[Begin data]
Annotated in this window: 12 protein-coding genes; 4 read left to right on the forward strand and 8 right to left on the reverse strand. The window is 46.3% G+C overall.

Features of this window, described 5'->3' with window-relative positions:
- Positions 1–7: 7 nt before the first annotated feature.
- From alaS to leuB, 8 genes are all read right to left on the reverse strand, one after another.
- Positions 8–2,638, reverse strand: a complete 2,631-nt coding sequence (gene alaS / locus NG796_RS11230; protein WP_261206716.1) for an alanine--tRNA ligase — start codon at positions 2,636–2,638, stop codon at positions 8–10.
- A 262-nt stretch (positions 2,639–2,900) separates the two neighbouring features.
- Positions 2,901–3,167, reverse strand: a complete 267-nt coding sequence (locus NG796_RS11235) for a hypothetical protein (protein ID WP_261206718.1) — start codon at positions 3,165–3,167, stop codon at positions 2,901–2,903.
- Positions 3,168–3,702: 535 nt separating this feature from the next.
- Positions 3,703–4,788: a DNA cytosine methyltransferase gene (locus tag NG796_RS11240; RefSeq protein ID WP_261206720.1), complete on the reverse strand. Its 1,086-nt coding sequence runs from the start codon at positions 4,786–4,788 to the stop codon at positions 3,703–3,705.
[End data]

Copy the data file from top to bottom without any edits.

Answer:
Annotated in this window: 12 protein-coding genes; 4 read left to right on the forward strand and 8 right to left on the reverse strand. The window is 46.3% G+C overall.

Features of this window, described 5'->3' with window-relative positions:
- Positions 1–7: 7 nt before the first annotated feature.
- From alaS to leuB, 8 genes are all read right to left on the reverse strand, one after another.
- Positions 8–2,638, reverse strand: a complete 2,631-nt coding sequence (gene alaS / locus NG796_RS11230; protein WP_261206716.1) for an alanine--tRNA ligase — start codon at positions 2,636–2,638, stop codon at positions 8–10.
- A 262-nt stretch (positions 2,639–2,900) separates the two neighbouring features.
- Positions 2,901–3,167, reverse strand: a complete 267-nt coding sequence (locus NG796_RS11235) for a hypothetical protein (protein ID WP_261206718.1) — start codon at positions 3,165–3,167, stop codon at positions 2,901–2,903.
- Positions 3,168–3,702: 535 nt separating this feature from the next.
- Positions 3,703–4,788: a DNA cytosine methyltransferase gene (locus tag NG796_RS11240; RefSeq protein ID WP_261206720.1), complete on the reverse strand. Its 1,086-nt coding sequence runs from the start codon at positions 4,786–4,788 to the stop codon at positions 3,703–3,705.